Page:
Congress is now considering the most sweeping change of nonprofit law in 25 years, with increased fees, mandatory reports and increased regulation that would affect the way your nonprofit functions.

Several U.S. Senators concerned about nonprofit and foundation scandals held hearings on June 22nd and July 22nd — meeting under the title “Charity Oversight and reform: Keeping Bad Things from Happening to Good Charities.”

A series of recommendations intended to “fix” nonprofits and foundations have been put forward — a mixed bag of “the Sheriff is back in town” initiatives — which deserve careful scrutiny.  Ranking Democratic Finance Committee member Max Baucus (D-Montana) set the tone when he stated at a hearing June 22nd: “It’s obvious from the abuses we see that there’s been no check on charities. Big money, tax free, and no oversight have created a cesspool in too many cases.”

Senate Finance Committee staff, lead by Dean Zerby, aide to Committee Chair Senator Grassley (R-Iowa), issued a 23-page “Staff Discussion Draft” with dozens of ideas for reforms — twelve of which are presented here.


*** Take a look below at the measures being proposed and at the whitepaper they come from (accessible through the link at the end of this email) and respond by return email. Are these good ideas?  Are they needed?  Would they improve organizations or prevent abuses?  Are there other issues within the discussion draft that you feel are important?

We’re also looking for your overall reaction and will be printing some of the responses. (Page numbers refer to pages in the Senate document.)

*** Feel free to forward this email on to others who might be interested in educating Congress about nonprofits.

NPQ will compile your responses and send them along to the Senate Committee. We will also use some of them in a future  article (of course nothing would be used without your permission, and if you prefer, you may indicate that we only use your feedback on an anonymous basis). We would also encourage you to send a copy of your comments to your own U.S. Senator, especially if he or she is a member of the Senate Finance Committee.  We have attached a link to the list of committee members.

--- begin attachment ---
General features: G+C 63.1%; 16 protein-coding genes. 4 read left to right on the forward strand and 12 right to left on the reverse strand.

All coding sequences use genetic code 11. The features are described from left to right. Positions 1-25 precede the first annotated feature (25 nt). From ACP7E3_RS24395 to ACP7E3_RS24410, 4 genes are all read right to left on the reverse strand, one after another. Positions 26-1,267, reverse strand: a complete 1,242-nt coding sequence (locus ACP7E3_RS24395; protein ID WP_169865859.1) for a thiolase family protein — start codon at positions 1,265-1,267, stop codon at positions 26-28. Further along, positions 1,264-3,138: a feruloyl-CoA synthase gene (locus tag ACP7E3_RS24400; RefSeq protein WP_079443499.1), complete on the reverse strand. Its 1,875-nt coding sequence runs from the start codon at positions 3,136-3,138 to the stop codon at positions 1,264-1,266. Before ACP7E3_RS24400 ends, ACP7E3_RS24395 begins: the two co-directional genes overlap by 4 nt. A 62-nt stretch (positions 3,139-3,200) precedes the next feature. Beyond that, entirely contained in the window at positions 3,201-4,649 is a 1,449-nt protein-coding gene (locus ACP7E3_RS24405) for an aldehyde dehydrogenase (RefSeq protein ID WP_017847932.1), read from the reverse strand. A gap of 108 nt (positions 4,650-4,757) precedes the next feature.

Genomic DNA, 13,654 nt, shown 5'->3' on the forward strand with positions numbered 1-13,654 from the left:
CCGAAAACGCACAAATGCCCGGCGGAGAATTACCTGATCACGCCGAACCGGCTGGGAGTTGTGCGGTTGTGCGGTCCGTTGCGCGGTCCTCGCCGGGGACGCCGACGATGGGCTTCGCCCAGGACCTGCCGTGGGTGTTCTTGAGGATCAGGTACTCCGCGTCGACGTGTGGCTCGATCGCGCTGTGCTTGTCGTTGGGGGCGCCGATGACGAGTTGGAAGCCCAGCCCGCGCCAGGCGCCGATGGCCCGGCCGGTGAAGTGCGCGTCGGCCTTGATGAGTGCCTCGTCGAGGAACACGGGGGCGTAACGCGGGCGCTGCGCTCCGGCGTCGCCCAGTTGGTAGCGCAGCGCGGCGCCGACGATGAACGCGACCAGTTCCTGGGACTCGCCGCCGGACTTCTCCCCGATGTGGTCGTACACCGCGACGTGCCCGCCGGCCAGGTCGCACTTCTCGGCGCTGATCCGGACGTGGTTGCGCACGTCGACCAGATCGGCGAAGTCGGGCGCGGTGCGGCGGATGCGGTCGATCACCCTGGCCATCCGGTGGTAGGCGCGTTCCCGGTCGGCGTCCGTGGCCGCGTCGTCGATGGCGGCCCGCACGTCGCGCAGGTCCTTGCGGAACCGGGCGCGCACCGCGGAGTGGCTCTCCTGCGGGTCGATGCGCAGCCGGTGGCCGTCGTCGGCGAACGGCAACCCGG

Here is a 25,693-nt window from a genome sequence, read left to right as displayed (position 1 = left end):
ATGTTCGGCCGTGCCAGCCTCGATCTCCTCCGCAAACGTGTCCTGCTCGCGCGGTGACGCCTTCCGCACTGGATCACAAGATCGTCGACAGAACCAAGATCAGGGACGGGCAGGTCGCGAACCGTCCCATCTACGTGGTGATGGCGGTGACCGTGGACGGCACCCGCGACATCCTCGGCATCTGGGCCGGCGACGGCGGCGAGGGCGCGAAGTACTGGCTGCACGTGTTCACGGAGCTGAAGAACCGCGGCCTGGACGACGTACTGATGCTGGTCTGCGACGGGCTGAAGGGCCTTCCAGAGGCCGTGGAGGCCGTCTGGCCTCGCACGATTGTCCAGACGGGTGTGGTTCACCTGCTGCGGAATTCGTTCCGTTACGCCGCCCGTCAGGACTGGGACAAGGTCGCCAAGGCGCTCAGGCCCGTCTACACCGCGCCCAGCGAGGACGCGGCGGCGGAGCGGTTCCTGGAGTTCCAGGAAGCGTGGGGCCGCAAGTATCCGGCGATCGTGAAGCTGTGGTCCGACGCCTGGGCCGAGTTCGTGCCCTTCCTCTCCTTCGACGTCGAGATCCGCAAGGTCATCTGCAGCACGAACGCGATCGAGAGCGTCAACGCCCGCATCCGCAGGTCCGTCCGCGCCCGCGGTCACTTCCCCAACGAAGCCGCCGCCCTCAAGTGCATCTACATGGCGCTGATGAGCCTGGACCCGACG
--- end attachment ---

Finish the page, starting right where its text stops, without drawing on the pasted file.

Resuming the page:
— Require nonprofits to have their IRS tax exempt status reviewed every five years, with extra documents and a new processing fee;  [p. 1]

— Increase information disclosures on IRS form 990, including annual performance goals and measurements for meeting those goals (to be established by the board of directors) for the past year and for the coming year; [p. 8, 11]

— Require Form 990 to be signed by an organization’s Chief Executive Officer or equivalent under penalties of perjury;  [p. 9]

— Institute a sliding scale filing fee for annual form 990 filing to cover costs of additional reviews; create penalties for failure to file a complete and accurate 990 and late fees [p. 9]

— Require public disclosure of IRS form 990T (Exempt Organization Business Income Tax Return – for paying unrelated business income tax (UBIT)); [p. 13]

— Revoke charitable status for nonprofits serving as accommodations to tax shelters; [p. 3]

— Increase restrictions, payout requirements and reporting on “donor advised funds;” [pp. 1-2]

— Funding of $25 million for management improvement education, with a priority on assistance to small charities.  [p. 19]

— Appropriate $10 million for various forms of nonprofit accreditation [p. 19]

— Establish federal duties for board members, a federal conflict of interest requirement, and require that boards approve compensation for all management positions.  [p. 14]

— Establish Exempt Organization Hotline for reporting abuses by charities and complaints by donors and beneficiaries [p. 19]

— Limit boards to 15 members. [p. 15]


The full “Staff Discussion Draft” is available at:

Written testimonies submitted to the hearings can be accessed at:

Video streaming of the Senate Hearing can be accessed at:

Members of the United States Senate Committee On Finance.